Chandigarh: Disparity is stipend continues to upset foreign resident doctors practising at Indian institutes of national importance despite the Union government direction issued last year to pay them salaries just like any other medical professional.
Aggrieved by the failure of the concerned institutional authorities, the doctors recently took to streets in protest.
In September 2018, the government had directed Postgraduate Institute of Medical Education and Research (PGIMER, PGI Chandigarh) and other medical institutions of national importance to pay the foreign doctors their due stipend.
Medical Dialogues had reported that with the centre’s order, the junior resident doctors were about to be paid Rs 80,000 salary per month and the senior residents Rs 1 lakh per month. The other two prominent medical institutes, All India Institutes of Medical Sciences (AIIMS) and Jawaharlal Institute of Postgraduate Medical Education and Research (JIPMER) were going to tag along.
However, the institutes have reportedly failed to meet the legitimate demand of the doctors. Since 8 years, the foreign resident doctors have been fighting against the pay inequality.
Even though these foreign resident doctors worked like any other resident doctor, over 12 hours a day, in these top medical institutes, they were paid nothing. Dissatisfied medicos alleged that they were doing “free labour” while their Indian counterparts would earn anywhere between Rs 70,000 and Rs 1 lakh per month.
The battle for this reasonable demand of salary started from the year 2013 when doctors from Nepal working in AIIMS moved the court for not treating them at par with the Indian resident doctors in terms of salary.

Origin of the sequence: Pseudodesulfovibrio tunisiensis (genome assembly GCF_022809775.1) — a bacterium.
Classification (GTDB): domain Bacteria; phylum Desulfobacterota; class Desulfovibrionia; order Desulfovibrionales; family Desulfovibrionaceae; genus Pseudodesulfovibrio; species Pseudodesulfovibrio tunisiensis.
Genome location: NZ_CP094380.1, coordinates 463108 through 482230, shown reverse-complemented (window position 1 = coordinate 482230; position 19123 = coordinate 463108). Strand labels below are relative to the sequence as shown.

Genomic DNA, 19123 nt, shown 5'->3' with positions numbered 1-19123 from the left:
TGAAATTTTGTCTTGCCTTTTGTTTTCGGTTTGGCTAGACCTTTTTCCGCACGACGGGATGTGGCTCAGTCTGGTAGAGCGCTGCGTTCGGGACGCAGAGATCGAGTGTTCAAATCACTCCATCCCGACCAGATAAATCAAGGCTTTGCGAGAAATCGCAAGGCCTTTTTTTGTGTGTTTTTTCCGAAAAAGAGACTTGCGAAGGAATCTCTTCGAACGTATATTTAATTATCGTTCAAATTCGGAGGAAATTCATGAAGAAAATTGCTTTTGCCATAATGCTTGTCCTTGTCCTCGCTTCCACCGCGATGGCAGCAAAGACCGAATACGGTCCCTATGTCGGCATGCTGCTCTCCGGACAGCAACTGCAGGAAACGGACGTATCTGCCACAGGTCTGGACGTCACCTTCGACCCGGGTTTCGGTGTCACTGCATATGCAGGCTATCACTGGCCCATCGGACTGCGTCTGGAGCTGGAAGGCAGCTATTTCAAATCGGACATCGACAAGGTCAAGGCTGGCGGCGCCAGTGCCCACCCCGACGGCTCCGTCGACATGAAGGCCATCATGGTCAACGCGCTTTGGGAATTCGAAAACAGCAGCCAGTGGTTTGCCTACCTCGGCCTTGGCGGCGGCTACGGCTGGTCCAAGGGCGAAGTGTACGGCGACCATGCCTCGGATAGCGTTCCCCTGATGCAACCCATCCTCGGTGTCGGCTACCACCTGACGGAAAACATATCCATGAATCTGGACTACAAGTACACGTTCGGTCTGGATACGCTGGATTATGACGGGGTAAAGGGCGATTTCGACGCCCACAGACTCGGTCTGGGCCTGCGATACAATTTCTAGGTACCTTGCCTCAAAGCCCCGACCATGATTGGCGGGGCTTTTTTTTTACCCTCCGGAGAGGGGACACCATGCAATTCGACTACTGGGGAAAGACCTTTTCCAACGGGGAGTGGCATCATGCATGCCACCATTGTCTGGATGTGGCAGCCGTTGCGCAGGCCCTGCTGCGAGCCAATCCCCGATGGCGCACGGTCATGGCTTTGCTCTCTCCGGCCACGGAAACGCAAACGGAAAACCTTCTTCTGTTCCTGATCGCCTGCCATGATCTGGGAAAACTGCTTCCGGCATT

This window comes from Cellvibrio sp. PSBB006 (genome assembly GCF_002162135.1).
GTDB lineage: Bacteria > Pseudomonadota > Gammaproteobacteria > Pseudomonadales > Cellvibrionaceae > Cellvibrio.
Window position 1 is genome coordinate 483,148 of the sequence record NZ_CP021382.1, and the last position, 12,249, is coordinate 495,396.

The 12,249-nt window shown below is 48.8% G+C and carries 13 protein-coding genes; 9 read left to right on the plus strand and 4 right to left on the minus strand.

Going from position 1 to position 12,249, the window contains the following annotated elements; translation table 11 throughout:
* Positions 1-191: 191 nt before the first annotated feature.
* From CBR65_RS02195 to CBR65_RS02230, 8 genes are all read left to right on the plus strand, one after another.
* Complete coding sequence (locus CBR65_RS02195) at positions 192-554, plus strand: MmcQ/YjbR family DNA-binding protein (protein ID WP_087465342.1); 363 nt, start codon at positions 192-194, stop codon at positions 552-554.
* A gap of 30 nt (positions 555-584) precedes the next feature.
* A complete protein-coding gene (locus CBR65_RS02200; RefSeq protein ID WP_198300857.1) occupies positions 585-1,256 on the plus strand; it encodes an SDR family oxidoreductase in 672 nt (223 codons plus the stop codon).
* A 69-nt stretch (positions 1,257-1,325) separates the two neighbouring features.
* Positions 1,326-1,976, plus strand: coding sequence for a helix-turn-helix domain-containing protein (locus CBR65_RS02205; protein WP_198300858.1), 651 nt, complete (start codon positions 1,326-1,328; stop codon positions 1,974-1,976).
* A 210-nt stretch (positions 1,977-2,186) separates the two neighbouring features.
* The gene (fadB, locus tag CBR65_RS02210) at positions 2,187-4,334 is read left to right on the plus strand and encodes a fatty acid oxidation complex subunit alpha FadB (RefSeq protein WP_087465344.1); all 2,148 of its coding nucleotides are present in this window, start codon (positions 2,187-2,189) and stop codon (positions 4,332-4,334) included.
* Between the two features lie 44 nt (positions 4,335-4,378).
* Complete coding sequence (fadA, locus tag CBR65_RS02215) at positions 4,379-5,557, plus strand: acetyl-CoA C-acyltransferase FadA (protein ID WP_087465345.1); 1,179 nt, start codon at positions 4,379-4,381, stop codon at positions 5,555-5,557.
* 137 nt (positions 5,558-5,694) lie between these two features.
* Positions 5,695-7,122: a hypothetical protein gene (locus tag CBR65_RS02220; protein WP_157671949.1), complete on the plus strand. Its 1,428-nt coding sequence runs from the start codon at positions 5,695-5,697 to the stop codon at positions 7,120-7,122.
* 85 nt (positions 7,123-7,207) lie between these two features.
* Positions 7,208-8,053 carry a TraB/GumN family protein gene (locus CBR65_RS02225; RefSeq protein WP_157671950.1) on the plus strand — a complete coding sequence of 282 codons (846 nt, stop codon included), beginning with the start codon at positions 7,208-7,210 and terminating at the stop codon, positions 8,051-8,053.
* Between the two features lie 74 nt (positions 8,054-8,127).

“The single bench judgement was decided in our favour. But the AIIMS moved an appeal before a double bench. The case is still pending,” Dr Sagar Poudel, a Nepalese junior resident at AIIMS, who was the one to raise the issue for the first time with his country’s Prime Minister (PM).
The PGI Chandigarh has 61 of these doctors from Nepal and Bhutan. Saying that they are not being paid the salary as their Indian counterparts do, Dr Poudel informed TOI: “I have requested Nepal’s foreign minister to raise the issue at the joint commission meeting with the Indian foreign ministry coming up this month.”
“We were working full shifts even during the strike. This happens every time doctors go on a strike. The resident doctors from foreign countries get a separate schedule and a notice to run the services at the hospital,” said Dr Poudel.
“These residents were a great help during the strike. They work as much as any of the resident doctors in the hospital, yet they do not get paid. The only concession may be that they do not have to pay the HRA (House Rent Allowance) for the hostel. They even have to pay Rs 19,000 upfront to avail the employee’s health insurance scheme unlike the other residents who have deductions made from their stipends,” an Assistant Professor in the department of geriatric medicine at AIIMS informed APN Live.